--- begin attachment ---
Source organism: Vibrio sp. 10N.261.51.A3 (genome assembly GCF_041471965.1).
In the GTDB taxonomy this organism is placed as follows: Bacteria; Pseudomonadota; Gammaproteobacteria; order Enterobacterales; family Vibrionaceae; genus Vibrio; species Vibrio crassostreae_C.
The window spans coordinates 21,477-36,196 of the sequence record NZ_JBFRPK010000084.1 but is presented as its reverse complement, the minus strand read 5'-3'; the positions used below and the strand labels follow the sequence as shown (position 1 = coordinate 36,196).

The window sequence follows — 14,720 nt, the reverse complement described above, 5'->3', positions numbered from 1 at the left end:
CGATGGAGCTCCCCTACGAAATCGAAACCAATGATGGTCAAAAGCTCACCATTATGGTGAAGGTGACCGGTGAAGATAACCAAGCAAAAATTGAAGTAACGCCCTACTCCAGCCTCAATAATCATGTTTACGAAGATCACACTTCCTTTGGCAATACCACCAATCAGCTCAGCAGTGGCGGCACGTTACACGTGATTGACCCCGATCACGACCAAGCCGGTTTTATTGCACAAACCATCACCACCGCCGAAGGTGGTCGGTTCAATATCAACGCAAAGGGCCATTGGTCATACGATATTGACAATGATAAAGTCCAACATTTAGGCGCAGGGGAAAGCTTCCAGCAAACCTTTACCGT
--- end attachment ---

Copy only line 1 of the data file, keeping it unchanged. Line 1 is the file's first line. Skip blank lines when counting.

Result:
Source organism: Vibrio sp. 10N.261.51.A3 (genome assembly GCF_041471965.1).